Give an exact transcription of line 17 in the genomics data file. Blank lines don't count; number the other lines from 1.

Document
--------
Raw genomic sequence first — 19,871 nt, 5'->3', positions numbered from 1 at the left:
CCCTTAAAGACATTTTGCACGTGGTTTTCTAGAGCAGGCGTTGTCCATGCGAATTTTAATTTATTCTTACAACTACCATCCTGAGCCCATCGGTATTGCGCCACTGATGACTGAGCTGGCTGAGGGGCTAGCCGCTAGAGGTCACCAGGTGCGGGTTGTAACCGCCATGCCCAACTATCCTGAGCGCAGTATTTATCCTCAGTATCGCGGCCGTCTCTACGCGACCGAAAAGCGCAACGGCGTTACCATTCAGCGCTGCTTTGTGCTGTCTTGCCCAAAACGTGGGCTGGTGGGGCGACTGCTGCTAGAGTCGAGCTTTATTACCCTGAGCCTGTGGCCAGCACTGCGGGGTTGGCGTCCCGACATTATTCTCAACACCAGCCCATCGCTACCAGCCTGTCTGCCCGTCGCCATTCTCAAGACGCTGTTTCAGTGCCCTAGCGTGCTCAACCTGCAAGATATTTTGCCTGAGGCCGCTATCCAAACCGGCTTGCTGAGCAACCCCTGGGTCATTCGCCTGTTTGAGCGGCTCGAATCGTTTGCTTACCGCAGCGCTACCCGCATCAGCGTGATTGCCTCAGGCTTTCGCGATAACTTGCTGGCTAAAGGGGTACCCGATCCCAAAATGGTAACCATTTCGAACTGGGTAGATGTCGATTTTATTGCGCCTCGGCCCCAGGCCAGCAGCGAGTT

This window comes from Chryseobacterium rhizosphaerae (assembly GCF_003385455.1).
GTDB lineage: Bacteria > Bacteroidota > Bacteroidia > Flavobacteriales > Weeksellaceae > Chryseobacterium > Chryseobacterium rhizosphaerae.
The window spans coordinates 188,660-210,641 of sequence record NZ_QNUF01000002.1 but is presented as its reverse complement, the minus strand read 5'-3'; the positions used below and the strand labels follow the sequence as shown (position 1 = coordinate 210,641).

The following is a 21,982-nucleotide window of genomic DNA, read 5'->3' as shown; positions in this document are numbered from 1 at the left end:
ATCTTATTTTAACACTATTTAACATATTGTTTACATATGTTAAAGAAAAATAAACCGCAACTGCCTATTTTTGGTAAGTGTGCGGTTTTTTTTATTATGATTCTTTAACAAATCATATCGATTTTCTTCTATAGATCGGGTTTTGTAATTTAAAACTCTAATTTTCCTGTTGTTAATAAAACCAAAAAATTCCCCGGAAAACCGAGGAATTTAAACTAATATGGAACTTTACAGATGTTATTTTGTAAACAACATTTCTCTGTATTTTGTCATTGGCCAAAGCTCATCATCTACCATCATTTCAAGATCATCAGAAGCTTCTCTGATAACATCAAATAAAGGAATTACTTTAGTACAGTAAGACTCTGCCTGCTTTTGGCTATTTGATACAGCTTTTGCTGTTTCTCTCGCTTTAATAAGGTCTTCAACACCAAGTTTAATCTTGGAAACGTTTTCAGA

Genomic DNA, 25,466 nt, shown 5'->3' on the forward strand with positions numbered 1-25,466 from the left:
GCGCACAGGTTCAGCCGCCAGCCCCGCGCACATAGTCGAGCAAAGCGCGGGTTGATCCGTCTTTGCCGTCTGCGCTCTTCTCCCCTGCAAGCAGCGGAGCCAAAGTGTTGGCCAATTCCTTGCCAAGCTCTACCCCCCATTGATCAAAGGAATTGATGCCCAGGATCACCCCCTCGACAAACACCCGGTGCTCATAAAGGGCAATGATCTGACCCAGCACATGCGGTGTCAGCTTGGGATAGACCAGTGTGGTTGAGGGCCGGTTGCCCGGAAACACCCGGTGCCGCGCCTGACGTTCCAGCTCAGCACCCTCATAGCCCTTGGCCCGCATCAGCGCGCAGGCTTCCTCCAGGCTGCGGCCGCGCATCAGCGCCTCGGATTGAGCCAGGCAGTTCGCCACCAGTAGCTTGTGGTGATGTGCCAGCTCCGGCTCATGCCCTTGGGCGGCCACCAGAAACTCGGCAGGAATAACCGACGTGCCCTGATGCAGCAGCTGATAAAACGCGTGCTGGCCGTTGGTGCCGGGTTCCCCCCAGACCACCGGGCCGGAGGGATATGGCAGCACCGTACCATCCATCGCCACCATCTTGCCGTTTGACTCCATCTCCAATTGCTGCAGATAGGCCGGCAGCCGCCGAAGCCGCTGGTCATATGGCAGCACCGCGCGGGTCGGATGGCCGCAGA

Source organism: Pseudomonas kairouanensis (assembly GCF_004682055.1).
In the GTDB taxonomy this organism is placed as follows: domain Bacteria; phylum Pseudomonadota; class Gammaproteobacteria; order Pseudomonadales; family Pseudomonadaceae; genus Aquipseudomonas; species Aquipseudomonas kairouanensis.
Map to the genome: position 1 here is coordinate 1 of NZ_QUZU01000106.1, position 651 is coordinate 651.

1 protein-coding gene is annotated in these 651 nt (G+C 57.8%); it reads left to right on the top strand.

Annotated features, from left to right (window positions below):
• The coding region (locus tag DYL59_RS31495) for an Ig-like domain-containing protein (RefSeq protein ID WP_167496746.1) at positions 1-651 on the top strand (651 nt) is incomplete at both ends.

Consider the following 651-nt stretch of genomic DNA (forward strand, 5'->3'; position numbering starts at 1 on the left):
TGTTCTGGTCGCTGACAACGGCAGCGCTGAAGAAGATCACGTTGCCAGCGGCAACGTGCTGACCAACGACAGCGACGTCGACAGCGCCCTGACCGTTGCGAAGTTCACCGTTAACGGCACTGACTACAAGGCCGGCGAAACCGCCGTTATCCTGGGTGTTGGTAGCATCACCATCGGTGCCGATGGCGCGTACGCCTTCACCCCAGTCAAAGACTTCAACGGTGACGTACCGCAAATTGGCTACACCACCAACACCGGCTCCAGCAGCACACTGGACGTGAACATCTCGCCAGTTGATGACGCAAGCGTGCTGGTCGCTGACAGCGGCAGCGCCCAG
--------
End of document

TGTTCTGGTCGCTGACAACGGCAGCGCTGAAGAAGATCACGTTGCCAGCGGCAACGTGCTGACCAACGACAGCGACGTCGACAGCGCCCTGACCGTTGCGAAGTTCACCGTTAACGGCACTGACTACAAGGCCGGCGAAACCGCCGTTATCCTGGGTGTTGGTAGCATCACCATCGGTGCCGATGGCGCGTACGCCTTCACCCCAGTCAAAGACTTCAACGGTGACGTACCGCAAATTGGCTACACCACCAACACCGGCTCCAGCAGCACACTGGACGTGAACATCTCGCCAGTTGATGACGCAAGCGTGCTGGTCGCTGACAGCGGCAGCGCCCAG